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Predicting drug efficacy in chronic low back pain by quantitative sensory tests


Schliessbach, J; Siegenthaler, A; Bütikofer, L; Vuilleumier, P; Jüni, P; Stamer, U; Arendt-Nielsen, L; Curatolo, M (2018). Predicting drug efficacy in chronic low back pain by quantitative sensory tests. European Journal of Pain, 22(5):973-988.

Abstract

BACKGROUND Drugs are prescribed for chronic low back pain without knowing in advance whether a patient will respond to them or not. Quantitative sensory tests (QST) can discriminate patients according to sensory phenotype, possibly reflecting underlying mechanisms of pain processing. QST may therefore be a screening tool to identify potential responders to a certain drug. The aim of this study was to investigate whether QST can predict analgesic effects of oxycodone, imipramine and clobazam in chronic low back pain. METHODS Oxycodone 15 mg (n = 50), imipramine 75 mg (n = 50) and clobazam 20 mg (n = 49) were compared to active placebo tolterodine 1 mg in a randomized, double-blinded, crossover fashion. Electrical, pressure and thermal QST were performed at baseline and after 1 and 2 h. Pain intensity was assessed on a 0-10 numeric rating scale every 30 min for up to 2 h. The ability of baseline QST to predict pain reduction after 2 h was analysed using linear mixed models. Genetic variants of drug-metabolizing enzymes and genes affecting pain sensitivity were examined as covariables. RESULTS No predictor of analgesic effect was found for oxycodone and clobazam. Thermal QST was associated with analgesic effect of imipramine: patients more sensitive to heat or cold were more likely to experience an effect of imipramine. Pharmacogenetic variants and pain-related candidate genes were not associated with drug efficacy. CONCLUSIONS Thermal QST have the potential to predict imipramine effect in chronic low back pain. Oxycodone and clobazam effects could not be predicted by any of the selected QST or genetic variants. SIGNIFICANCE Predicting drug efficacy in chronic low back pain remains difficult. There is some evidence that patients more sensitive to heat and cold pain respond better to imipramine.

Abstract

BACKGROUND Drugs are prescribed for chronic low back pain without knowing in advance whether a patient will respond to them or not. Quantitative sensory tests (QST) can discriminate patients according to sensory phenotype, possibly reflecting underlying mechanisms of pain processing. QST may therefore be a screening tool to identify potential responders to a certain drug. The aim of this study was to investigate whether QST can predict analgesic effects of oxycodone, imipramine and clobazam in chronic low back pain. METHODS Oxycodone 15 mg (n = 50), imipramine 75 mg (n = 50) and clobazam 20 mg (n = 49) were compared to active placebo tolterodine 1 mg in a randomized, double-blinded, crossover fashion. Electrical, pressure and thermal QST were performed at baseline and after 1 and 2 h. Pain intensity was assessed on a 0-10 numeric rating scale every 30 min for up to 2 h. The ability of baseline QST to predict pain reduction after 2 h was analysed using linear mixed models. Genetic variants of drug-metabolizing enzymes and genes affecting pain sensitivity were examined as covariables. RESULTS No predictor of analgesic effect was found for oxycodone and clobazam. Thermal QST was associated with analgesic effect of imipramine: patients more sensitive to heat or cold were more likely to experience an effect of imipramine. Pharmacogenetic variants and pain-related candidate genes were not associated with drug efficacy. CONCLUSIONS Thermal QST have the potential to predict imipramine effect in chronic low back pain. Oxycodone and clobazam effects could not be predicted by any of the selected QST or genetic variants. SIGNIFICANCE Predicting drug efficacy in chronic low back pain remains difficult. There is some evidence that patients more sensitive to heat and cold pain respond better to imipramine.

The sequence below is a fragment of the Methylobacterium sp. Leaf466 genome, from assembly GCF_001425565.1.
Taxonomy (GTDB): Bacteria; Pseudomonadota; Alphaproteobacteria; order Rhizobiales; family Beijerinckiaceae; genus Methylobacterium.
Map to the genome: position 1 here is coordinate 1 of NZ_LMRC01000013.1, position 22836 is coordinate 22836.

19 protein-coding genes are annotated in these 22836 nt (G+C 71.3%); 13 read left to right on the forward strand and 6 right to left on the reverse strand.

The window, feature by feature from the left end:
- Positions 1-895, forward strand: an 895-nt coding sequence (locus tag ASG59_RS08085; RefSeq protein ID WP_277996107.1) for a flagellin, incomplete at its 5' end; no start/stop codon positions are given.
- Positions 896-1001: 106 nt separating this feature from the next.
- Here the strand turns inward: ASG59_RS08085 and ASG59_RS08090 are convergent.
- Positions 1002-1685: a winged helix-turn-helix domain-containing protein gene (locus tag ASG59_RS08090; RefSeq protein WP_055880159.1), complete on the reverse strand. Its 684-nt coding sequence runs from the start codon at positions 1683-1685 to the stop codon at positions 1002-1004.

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Item Type:Journal Article, refereed, original work
Communities & Collections:04 Faculty of Medicine > University Hospital Zurich > Institute of Anesthesiology
Dewey Decimal Classification:610 Medicine & health
Scopus Subject Areas:Health Sciences > Anesthesiology and Pain Medicine
Language:German
Date:May 2018
Deposited On:28 Nov 2018 15:15
Last Modified:29 Jul 2020 08:07
Publisher:Wiley-Blackwell Publishing, Inc.
ISSN:1090-3801
OA Status:Hybrid
Free access at:Publisher DOI. An embargo period may apply.
Publisher DOI:https://doi.org/10.1002/ejp.1183
PubMed ID:29363217

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